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Alejandro Valverde proposes 2020 Grand Tours taking place over two weeks

Spanish road race champion Alejandro Valverde (Movistar) got 15 days of racing under his belt during the 2020 season ahead of the coronavirus shutdown
Spanish road race champion Alejandro Valverde (Movistar) got 15 days of racing under his belt during the 2020 season ahead of the coronavirus shutdown (Image credit: Bettini Photo)

When it comes to a revised race programme, if and when competition resumes on the back of cycling's shutdown due to the coronavirus pandemic, Movistar's Alejandro Valverde has told the Spanish press that he's likely to ride the Tour de France, the World Championships and the Vuelta a España – although he'd like to see the Grand Tours reduced from three weeks to two.

"This has been such an unusual year that I don't think there's much point in keep the Grand Tours as three weeks long because they're going to take place so late in the season," Valverde told Spanish newspaper Marca on Monday. "Fifteen days of competition for each of them would be more than enough for the riders and to keep the fans happy.

"It's normal that the Tour should come first, followed – speaking as a Spanish rider – by the Vuelta and then the Giro d'Italia. They've decided something else," he said, referring to the revised dates for the Tour of August 29-September 20, and the rumoured dates of October 3-25 for the Giro and the Vuelta running for three weeks from November 1, "and you have to accept it, but I would cut down the length of the three races and put some of the one-day Classics in between them.

"It's not a bad date," Valverde said of the Worlds, which is one competition that has remained in its original dates of September 20-27. "You'll have to recover well from the Tour, though. With only one week between the end of the Tour and the men's Worlds road race [on September 27], you have to try to come out of the Tour fit but fresh."

Valverde – who said earlier this month that he wasn't convinced that there would be any more racing in 2020 – added that riders would normally need around two months to prepare for a Grand Tour.

"Everyone's been training at home, but I don't know what it's going to be like for me when I get out on the road again, and don't really know how long it will take me to be in great shape for the Tour," he admitted, with Spain having joined the likes of France and Italy in not allowing riders to train outside.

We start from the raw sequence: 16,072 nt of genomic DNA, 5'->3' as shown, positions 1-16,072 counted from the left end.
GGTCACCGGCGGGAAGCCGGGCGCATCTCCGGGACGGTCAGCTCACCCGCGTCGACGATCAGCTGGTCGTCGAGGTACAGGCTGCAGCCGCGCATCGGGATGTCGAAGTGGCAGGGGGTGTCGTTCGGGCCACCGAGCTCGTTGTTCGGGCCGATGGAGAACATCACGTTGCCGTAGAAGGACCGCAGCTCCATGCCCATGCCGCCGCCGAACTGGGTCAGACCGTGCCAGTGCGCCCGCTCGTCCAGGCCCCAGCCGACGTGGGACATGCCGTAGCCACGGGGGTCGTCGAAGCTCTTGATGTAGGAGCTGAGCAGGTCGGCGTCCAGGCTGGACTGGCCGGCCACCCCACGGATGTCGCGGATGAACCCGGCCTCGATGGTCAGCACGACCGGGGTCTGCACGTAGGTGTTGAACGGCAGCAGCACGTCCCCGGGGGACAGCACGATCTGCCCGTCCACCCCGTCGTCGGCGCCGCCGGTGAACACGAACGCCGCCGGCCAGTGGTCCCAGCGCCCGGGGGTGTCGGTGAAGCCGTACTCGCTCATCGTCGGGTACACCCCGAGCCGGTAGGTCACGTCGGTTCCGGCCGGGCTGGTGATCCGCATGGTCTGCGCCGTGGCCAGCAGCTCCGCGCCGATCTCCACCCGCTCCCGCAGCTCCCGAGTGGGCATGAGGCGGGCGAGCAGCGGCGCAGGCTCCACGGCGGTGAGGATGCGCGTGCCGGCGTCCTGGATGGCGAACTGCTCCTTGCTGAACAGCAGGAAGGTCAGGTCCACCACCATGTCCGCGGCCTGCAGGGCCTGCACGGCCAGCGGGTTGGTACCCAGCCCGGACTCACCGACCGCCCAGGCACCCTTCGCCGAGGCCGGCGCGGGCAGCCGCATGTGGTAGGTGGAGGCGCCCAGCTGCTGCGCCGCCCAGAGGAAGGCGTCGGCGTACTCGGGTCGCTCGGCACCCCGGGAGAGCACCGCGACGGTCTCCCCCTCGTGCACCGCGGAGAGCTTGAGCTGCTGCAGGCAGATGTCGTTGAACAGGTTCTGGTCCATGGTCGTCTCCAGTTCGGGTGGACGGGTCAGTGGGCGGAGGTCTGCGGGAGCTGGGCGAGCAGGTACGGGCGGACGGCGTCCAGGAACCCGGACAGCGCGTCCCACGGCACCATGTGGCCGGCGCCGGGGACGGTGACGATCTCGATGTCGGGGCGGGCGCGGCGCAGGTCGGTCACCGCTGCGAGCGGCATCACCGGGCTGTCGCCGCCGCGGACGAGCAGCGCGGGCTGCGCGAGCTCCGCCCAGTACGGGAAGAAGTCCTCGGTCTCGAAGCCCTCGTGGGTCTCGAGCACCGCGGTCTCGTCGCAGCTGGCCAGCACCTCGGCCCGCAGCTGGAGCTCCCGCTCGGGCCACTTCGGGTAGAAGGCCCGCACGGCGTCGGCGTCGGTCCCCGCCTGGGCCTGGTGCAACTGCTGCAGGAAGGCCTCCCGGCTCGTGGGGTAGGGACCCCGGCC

Valverde's big goal this season had been the 2020 Olympic Games road race, which would have taken place on July 25, but with the Games now postponed until summer 2021, the Spanish veteran will be another year older, and that much closer to retirement.

"Of course, nothing much changes between the ages of 25 and 26, but going from being 40 to 41 is a bit different," he told Marca.com. "But we've still been training hard during this period without competition, so the idea is to do the Games in 2021 and to hope that my body responds in the way that I want."

Asked whether he'll consider extending his pro career for a year behind his proposed retirement at the end of 2021 due to the amount of racing lost so far this season, Valverde refused to set a definitive timeline.

"At the moment, we're going to see how this year ends and see how the next one begins," he said. "We know how difficult the situation is right now."

Changes at Movistar

"It's been a year of many changes," Valverde said of the transfers in and out of his Movistar team during the off-season, with the likes of Nairo Quintana, Mikel Landa and Giro winner Richard Carapaz leaving, while 2018 Vuelta runner-up Enric Mas has arrived from Deceuninck-QuickStep.

"Some very experienced riders have left," he said, "and some young riders have arrived. But now everything has been stopped by the coronavirus, and we're still waiting to see when the season will start up again. But I'm sure our new riders are going to do well, and we'll have a strong team."

Much of how the dynamic worked at a team that juggled a number of big-name leaders can be seen in Netflix documentary The Least Expected Day, which follows the Spanish WorldTour squad's ups and downs during the 2019 racing season.

"I loved it, and I think that 90 per cent of people who watched it loved it, too. The idea was to keep recording [in 2020], but with this pandemic, everything stopped, and I don't know whether we're going to continue recording it," Valverde said.